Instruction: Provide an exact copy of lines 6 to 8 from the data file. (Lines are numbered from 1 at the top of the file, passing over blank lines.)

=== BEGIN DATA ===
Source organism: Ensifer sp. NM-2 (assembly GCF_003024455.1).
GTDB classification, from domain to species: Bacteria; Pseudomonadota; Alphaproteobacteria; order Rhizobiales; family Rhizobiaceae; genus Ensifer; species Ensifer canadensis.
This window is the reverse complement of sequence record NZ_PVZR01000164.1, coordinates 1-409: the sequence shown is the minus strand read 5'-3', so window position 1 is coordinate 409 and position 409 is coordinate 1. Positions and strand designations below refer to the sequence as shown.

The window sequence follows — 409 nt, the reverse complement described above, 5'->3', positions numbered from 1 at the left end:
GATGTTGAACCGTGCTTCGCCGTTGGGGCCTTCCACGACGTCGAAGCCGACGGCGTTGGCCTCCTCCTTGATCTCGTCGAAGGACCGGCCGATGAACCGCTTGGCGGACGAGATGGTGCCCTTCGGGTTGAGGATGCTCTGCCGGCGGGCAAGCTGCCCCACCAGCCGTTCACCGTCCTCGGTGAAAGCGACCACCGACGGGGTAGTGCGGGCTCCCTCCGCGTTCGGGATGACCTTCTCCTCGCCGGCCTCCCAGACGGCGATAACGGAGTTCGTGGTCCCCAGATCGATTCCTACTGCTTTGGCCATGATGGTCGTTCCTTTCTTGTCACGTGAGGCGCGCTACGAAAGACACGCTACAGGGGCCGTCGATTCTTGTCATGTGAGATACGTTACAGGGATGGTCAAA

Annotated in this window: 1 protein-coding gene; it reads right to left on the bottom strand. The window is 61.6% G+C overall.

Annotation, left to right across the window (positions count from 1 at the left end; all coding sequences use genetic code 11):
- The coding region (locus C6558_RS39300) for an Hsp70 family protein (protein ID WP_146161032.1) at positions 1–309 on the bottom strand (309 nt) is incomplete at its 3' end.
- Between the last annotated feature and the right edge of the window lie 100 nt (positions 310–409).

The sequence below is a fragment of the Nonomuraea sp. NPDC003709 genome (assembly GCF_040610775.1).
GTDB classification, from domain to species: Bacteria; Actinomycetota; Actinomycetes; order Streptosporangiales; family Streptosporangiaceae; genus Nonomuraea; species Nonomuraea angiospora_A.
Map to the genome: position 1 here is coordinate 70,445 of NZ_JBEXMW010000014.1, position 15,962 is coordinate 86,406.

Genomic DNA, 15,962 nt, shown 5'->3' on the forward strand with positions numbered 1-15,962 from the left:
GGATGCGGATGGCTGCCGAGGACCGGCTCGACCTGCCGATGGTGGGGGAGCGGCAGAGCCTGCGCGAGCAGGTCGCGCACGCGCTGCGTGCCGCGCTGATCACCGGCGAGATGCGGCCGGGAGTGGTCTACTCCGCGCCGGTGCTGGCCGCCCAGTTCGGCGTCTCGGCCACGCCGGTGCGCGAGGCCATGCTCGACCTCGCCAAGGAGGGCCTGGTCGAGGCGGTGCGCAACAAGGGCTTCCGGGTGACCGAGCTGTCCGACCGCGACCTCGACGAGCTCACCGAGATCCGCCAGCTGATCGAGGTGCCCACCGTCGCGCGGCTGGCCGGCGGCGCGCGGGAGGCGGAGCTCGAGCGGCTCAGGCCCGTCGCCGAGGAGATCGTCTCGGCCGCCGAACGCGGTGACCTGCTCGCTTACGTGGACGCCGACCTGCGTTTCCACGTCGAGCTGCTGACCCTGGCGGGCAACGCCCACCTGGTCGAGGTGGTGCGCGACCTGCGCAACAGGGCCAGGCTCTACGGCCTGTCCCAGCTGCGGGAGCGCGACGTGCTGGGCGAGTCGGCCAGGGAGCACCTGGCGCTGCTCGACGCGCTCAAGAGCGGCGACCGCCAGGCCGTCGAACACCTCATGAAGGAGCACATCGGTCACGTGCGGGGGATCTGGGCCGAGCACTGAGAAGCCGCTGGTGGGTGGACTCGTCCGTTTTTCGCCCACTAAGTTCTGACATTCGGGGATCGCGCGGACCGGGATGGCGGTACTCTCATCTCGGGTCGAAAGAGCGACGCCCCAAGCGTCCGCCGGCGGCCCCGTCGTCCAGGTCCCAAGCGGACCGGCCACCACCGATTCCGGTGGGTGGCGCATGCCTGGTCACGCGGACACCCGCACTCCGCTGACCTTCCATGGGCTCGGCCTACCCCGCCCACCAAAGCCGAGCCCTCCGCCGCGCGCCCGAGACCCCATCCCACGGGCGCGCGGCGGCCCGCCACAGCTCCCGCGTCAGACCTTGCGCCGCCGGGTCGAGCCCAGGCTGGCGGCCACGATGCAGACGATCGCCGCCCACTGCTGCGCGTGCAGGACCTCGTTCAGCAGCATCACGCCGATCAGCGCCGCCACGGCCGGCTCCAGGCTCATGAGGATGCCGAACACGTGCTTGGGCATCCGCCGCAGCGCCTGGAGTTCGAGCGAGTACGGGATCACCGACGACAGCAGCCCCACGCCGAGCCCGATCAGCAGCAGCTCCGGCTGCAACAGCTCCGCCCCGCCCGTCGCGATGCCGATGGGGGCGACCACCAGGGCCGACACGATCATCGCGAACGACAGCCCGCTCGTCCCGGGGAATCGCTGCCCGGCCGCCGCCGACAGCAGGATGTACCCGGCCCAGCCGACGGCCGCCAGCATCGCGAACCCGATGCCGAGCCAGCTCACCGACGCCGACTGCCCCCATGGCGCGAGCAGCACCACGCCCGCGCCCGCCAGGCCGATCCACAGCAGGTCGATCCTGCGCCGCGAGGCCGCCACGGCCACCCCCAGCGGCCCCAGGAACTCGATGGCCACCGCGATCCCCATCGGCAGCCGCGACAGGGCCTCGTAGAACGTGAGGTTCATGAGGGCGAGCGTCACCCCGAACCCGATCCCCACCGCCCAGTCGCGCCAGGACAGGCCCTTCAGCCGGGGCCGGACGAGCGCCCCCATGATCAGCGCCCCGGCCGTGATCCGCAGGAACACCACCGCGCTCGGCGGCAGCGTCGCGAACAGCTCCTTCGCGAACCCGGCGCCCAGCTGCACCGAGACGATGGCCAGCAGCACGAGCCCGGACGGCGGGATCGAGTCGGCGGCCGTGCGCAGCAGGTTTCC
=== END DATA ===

Annotated in this window: 1 protein-coding gene; it reads right to left on the bottom strand. The window is 61.6% G+C overall.

Annotation, left to right across the window (positions count from 1 at the left end; all coding sequences use genetic code 11):
- The coding region (locus C6558_RS39300) for an Hsp70 family protein (protein ID WP_146161032.1) at positions 1–309 on the bottom strand (309 nt) is incomplete at its 3' end.